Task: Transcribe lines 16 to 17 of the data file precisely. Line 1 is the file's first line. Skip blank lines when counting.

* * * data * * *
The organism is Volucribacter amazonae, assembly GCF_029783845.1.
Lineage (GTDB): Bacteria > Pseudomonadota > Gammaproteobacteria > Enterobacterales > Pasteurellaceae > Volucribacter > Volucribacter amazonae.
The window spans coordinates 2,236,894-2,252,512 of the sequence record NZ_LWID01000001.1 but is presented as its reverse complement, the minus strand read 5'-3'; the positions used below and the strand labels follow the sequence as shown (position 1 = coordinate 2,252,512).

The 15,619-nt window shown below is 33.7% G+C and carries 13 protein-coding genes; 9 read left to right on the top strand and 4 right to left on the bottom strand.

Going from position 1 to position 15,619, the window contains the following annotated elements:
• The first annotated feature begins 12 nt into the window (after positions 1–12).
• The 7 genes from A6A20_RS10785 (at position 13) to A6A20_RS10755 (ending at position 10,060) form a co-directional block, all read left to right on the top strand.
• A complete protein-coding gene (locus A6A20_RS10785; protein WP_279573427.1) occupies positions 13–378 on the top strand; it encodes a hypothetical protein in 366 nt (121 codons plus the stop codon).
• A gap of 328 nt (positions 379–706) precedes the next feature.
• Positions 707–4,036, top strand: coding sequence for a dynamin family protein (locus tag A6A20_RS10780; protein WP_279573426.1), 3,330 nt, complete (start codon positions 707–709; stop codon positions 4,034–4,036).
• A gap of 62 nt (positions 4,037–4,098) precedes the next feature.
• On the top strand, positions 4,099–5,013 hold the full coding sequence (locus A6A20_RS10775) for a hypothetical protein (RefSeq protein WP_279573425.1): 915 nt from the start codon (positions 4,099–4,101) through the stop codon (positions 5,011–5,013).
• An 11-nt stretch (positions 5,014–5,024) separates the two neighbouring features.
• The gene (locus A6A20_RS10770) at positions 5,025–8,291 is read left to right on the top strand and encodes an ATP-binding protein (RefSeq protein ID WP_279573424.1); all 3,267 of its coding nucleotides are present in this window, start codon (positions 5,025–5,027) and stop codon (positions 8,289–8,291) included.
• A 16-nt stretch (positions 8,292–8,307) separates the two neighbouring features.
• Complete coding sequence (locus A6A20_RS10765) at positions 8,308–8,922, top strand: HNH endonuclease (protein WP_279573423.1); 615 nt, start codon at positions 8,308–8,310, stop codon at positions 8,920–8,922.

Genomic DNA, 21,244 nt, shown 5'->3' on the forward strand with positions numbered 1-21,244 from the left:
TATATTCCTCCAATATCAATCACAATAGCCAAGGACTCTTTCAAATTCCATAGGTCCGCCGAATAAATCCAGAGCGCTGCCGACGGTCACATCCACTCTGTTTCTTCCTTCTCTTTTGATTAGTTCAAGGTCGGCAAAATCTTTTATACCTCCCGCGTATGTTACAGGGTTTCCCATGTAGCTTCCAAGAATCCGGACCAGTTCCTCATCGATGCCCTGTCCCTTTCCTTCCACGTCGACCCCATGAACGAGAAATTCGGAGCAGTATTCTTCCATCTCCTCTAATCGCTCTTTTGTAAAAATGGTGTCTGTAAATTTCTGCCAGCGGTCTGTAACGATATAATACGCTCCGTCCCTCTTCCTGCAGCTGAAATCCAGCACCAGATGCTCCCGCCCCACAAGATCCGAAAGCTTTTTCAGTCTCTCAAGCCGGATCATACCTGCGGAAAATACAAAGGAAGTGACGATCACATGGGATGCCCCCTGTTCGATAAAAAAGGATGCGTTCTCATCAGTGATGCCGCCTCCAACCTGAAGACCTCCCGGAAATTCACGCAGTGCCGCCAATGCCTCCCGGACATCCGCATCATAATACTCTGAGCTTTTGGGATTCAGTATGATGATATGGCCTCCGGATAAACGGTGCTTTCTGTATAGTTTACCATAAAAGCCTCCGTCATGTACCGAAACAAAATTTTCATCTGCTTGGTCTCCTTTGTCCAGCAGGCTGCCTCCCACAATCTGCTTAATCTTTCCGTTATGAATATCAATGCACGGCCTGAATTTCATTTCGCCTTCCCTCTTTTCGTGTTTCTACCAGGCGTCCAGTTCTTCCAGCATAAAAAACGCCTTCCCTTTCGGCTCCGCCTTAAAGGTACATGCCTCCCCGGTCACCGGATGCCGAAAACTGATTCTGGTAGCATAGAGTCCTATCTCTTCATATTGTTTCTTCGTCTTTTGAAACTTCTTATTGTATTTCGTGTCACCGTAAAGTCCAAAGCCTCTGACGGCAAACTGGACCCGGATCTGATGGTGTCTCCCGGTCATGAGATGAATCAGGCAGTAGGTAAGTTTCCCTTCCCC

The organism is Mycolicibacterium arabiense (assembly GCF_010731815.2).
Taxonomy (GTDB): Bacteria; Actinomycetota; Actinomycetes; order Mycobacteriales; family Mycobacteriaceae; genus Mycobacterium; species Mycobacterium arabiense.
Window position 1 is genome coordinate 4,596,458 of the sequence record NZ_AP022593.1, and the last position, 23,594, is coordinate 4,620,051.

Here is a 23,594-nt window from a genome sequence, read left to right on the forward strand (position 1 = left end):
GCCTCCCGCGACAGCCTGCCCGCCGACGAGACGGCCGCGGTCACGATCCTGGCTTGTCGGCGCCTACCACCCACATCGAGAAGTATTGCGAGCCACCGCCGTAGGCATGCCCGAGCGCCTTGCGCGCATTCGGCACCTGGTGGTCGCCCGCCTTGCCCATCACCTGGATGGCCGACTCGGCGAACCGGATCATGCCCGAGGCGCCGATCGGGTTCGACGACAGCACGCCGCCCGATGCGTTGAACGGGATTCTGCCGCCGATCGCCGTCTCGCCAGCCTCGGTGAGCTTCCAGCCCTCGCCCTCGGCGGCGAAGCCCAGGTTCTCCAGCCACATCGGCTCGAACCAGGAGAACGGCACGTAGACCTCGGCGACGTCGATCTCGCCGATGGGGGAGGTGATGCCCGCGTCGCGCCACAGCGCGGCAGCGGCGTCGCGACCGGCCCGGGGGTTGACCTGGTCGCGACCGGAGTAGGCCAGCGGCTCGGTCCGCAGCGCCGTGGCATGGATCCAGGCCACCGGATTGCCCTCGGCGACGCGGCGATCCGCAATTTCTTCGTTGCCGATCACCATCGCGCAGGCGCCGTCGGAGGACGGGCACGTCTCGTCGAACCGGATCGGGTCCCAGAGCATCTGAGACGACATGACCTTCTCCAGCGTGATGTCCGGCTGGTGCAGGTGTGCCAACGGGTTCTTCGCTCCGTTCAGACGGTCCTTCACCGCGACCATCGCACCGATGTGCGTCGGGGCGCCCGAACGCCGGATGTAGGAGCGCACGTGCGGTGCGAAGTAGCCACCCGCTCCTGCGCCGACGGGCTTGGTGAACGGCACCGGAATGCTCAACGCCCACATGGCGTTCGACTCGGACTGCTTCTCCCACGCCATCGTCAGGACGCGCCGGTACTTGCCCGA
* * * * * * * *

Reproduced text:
• Complete coding sequence (locus A6A20_RS10765) at positions 8,308–8,922, top strand: HNH endonuclease (protein WP_279573423.1); 615 nt, start codon at positions 8,308–8,310, stop codon at positions 8,920–8,922.

Genomic DNA, 21,244 nt, shown 5'->3' on the forward strand with positions numbered 1-21,244 from the left: